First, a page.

Monday, March 10, 2008

Guilty Pleasures

Since I read everything and am not big on guilt, I have few guilty pleasures as far as books go. The things I check out of the library and read just for fun (recently: Paretsky's Bleeding Kansas, Keillor's Pontoon, the Davidson catering mystery I already mentioned, and mysteries by Laura Lippman, Margaret Maron, and David Baldacci) aren't really guilty pleasures; they're just mind candy. I learned to enjoy mystery novels in the last few years, so there are still more of them I've not read.

My car books are guilty pleasures, though. I know this because one time a male person who teaches Sociology at OSU came by my car while I was waiting for a kid to come out of school, and I was a little embarrassed to respond to his genial "what are you reading?" Car books are paperbook romance novels that my friend Amy's mother passes along. I keep one or two under the seat of my car at all time so I always have something to read in an emergency, like a longer-than-anticipated wait or forgetting to take a book with me. Car books are the kind of books that you can read for a while happily enough but don't have to take in the house to finish. More than just embarrassing, though, car books can actually be bad for you. If you read enough stories about women getting romanced by rich and powerful men, your own life suffers by comparison, no matter how good it is. Also, the farther back in history the romance is set, the more passive the female character has to be. Amy and I can tell when her mother is more depressed than usual, because we start getting more 16th-century Scottish highlands romances with pictures of Fabio bare-chested on the covers. When her mother cheers up, we get Jennifer Crusie, set in the present day, and J.D. Robb, set in the future. (Note: these last two are good enough to take in the house and finish. I went out to the car to see what my current books under the seat are, and they're Belva Plain's Secrecy and Katherine Kingsley's The Sound of Snow.)

Besides romance novels, there are other books that are guilty pleasures because they're bad for you. Some fantasy novels are like that. I'm talking about the ones marketed to the "young adult" audience, like the Sword of Shannara, itself the best of a bad genre--and it has lots of lesser imitators. Bad fantasy has two dimensional characters, no rules (and often no limitations) for the magic, and it promotes the idea that violence solves all problems by showing that the only way to defeat evil is to be stronger than the evil.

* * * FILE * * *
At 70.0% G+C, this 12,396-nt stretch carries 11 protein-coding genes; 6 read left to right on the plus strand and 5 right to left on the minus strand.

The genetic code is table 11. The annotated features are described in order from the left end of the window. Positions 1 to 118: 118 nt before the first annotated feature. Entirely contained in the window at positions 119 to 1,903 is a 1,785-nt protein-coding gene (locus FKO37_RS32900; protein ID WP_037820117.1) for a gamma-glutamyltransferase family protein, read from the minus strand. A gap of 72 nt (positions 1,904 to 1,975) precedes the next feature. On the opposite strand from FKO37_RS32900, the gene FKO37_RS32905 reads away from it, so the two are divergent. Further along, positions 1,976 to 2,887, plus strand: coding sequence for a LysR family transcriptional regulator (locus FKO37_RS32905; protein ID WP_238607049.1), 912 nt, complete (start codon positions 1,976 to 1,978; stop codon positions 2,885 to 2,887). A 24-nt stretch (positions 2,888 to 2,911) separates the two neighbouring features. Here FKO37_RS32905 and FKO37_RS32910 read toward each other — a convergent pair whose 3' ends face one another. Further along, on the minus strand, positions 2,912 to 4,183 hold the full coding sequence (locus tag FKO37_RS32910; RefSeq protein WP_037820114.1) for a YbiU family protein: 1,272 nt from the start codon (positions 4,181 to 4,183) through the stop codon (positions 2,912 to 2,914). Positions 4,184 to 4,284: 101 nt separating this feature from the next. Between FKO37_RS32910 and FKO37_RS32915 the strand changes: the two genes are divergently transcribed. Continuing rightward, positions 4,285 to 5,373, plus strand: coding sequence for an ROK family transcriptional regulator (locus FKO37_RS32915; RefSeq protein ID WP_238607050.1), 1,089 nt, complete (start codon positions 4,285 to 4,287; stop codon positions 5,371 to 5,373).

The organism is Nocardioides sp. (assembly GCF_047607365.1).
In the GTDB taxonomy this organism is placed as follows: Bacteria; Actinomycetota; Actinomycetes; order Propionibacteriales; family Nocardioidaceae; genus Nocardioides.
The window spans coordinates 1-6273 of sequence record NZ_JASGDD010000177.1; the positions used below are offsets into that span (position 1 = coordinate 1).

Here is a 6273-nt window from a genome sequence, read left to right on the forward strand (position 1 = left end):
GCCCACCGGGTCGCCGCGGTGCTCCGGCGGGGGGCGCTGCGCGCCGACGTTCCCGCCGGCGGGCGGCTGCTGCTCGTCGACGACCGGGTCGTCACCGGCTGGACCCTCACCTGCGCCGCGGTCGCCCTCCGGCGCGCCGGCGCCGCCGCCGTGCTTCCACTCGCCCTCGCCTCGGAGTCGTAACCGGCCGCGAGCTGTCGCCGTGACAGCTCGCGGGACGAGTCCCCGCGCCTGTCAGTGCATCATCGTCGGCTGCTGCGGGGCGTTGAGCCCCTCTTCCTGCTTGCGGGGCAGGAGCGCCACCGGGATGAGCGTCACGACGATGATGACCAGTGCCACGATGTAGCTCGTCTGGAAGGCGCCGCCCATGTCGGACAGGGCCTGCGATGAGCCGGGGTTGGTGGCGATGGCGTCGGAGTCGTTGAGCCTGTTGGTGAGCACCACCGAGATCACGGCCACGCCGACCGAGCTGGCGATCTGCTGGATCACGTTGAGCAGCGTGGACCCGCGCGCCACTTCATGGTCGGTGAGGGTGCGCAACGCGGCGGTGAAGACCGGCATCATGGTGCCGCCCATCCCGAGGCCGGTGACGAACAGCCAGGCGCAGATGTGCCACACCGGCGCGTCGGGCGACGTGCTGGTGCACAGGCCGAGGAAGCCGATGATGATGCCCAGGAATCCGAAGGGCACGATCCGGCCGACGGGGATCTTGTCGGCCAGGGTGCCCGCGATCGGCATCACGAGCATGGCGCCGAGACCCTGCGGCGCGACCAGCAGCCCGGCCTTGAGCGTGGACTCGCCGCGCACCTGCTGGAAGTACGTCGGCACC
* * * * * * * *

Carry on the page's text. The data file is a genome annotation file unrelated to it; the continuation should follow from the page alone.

Ron mentions action/adventure books that feature lots of testosterone-fueled explosions and some tactical thinking as guilty pleasures for men. I asked if he meant co-authored books with Tom Clancy, and he said those were the best of the genre, and there are lots of worse examples. I'm guessing that the bad thing about these books is that your own life suffers by comparison--it's less exciting, and you're less powerful in it.

So I'd like to know--what other kinds of guilty pleasures are available? Do you have a favorite that I haven't mentioned here? And why should you feel guilty about reading it?


Jeanne said...

Oh, I see. You feel even less guilt than I do!

lemming said...

One semester I read 100+ romance novels for a seminbar paper. (For teh record, I got an A.) It took me about eight yeras before I oculd read another one again,and I do still read them with an academic eye.

Yes, I've read Janice Radway.

lemming said...

Yikes! What horrid typos! Sorry - my keyboard needs to be replaced, rather desperately.

Anonymous said...

I think my greatest guilty pleasure in books is manga. Chock full of stereotypical world images, predictable plots and passionate romance to capture the masses. Even though there is nothing remotely thought provoking about manga I guess most people join me in saying "but hey, it's got pictures!"